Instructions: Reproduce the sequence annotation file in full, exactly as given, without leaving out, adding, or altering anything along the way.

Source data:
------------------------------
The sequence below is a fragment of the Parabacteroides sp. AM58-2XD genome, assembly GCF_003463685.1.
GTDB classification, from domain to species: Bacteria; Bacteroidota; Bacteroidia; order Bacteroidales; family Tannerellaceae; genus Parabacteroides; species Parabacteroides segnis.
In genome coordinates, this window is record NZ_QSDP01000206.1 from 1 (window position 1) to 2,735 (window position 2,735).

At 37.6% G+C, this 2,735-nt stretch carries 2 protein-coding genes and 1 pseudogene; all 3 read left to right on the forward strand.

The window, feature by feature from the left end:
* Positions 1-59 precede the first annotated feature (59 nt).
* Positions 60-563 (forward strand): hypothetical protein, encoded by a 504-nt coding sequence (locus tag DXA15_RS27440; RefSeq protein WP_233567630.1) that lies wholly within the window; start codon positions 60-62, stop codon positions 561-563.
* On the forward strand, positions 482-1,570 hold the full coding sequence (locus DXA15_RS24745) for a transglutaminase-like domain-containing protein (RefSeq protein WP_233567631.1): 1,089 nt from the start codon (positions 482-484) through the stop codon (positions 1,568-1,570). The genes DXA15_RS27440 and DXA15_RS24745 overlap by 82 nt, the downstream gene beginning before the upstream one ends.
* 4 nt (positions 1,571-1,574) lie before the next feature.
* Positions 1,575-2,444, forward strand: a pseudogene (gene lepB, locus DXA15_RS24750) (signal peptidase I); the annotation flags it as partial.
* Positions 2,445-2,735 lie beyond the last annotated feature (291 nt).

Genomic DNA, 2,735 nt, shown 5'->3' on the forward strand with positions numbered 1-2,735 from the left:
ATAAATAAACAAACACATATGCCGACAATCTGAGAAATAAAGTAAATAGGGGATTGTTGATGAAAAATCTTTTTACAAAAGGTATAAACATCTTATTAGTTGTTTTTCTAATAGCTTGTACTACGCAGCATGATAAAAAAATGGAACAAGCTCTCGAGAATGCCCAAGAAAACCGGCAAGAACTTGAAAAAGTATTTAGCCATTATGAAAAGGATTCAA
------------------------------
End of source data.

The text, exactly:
The sequence below is a fragment of the Parabacteroides sp. AM58-2XD genome, assembly GCF_003463685.1.
GTDB classification, from domain to species: Bacteria; Bacteroidota; Bacteroidia; order Bacteroidales; family Tannerellaceae; genus Parabacteroides; species Parabacteroides segnis.
In genome coordinates, this window is record NZ_QSDP01000206.1 from 1 (window position 1) to 2,735 (window position 2,735).

At 37.6% G+C, this 2,735-nt stretch carries 2 protein-coding genes and 1 pseudogene; all 3 read left to right on the forward strand.

The window, feature by feature from the left end:
* Positions 1-59 precede the first annotated feature (59 nt).
* Positions 60-563 (forward strand): hypothetical protein, encoded by a 504-nt coding sequence (locus tag DXA15_RS27440; RefSeq protein WP_233567630.1) that lies wholly within the window; start codon positions 60-62, stop codon positions 561-563.
* On the forward strand, positions 482-1,570 hold the full coding sequence (locus DXA15_RS24745) for a transglutaminase-like domain-containing protein (RefSeq protein WP_233567631.1): 1,089 nt from the start codon (positions 482-484) through the stop codon (positions 1,568-1,570). The genes DXA15_RS27440 and DXA15_RS24745 overlap by 82 nt, the downstream gene beginning before the upstream one ends.
* 4 nt (positions 1,571-1,574) lie before the next feature.
* Positions 1,575-2,444, forward strand: a pseudogene (gene lepB, locus DXA15_RS24750) (signal peptidase I); the annotation flags it as partial.
* Positions 2,445-2,735 lie beyond the last annotated feature (291 nt).

Genomic DNA, 2,735 nt, shown 5'->3' on the forward strand with positions numbered 1-2,735 from the left:
ATAAATAAACAAACACATATGCCGACAATCTGAGAAATAAAGTAAATAGGGGATTGTTGATGAAAAATCTTTTTACAAAAGGTATAAACATCTTATTAGTTGTTTTTCTAATAGCTTGTACTACGCAGCATGATAAAAAAATGGAACAAGCTCTCGAGAATGCCCAAGAAAACCGGCAAGAACTTGAAAAAGTATTTAGCCATTATGAAAAGGATTCAA